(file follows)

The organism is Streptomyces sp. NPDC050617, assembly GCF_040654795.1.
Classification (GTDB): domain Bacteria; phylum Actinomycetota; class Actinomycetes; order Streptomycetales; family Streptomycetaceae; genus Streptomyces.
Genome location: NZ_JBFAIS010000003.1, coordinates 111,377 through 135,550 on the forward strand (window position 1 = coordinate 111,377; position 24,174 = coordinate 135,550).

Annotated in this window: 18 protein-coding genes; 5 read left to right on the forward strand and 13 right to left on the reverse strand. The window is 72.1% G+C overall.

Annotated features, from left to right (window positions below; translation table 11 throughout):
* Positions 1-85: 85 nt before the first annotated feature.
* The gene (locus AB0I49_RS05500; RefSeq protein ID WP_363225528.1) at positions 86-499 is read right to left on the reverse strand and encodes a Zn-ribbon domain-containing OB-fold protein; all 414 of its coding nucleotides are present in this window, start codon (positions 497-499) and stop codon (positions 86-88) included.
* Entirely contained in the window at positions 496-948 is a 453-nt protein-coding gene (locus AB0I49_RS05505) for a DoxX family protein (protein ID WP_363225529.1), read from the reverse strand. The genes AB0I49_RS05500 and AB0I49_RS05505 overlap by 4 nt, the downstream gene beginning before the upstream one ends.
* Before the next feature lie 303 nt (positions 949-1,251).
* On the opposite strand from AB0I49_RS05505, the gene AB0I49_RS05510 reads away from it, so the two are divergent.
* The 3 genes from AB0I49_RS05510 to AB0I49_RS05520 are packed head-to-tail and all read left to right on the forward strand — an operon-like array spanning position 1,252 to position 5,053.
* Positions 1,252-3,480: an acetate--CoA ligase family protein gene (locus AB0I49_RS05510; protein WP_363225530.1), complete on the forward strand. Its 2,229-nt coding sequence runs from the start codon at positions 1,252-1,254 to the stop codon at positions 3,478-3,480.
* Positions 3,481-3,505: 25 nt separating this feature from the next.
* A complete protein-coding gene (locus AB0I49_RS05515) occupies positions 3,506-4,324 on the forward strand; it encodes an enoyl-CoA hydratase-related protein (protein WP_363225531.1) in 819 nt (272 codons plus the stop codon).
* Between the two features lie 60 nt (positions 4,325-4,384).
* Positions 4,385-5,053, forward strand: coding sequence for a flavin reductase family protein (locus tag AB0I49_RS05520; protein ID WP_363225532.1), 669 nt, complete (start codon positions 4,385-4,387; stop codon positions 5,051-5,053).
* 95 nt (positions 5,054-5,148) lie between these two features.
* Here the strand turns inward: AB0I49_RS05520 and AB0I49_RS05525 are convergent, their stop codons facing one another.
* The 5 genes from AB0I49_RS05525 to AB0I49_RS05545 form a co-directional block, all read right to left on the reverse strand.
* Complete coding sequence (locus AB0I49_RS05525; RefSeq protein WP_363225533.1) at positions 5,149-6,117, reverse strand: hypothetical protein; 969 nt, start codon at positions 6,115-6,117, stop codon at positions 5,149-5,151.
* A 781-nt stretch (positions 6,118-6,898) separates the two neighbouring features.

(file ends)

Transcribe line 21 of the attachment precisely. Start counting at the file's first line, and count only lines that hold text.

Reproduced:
* A 781-nt stretch (positions 6,118-6,898) separates the two neighbouring features.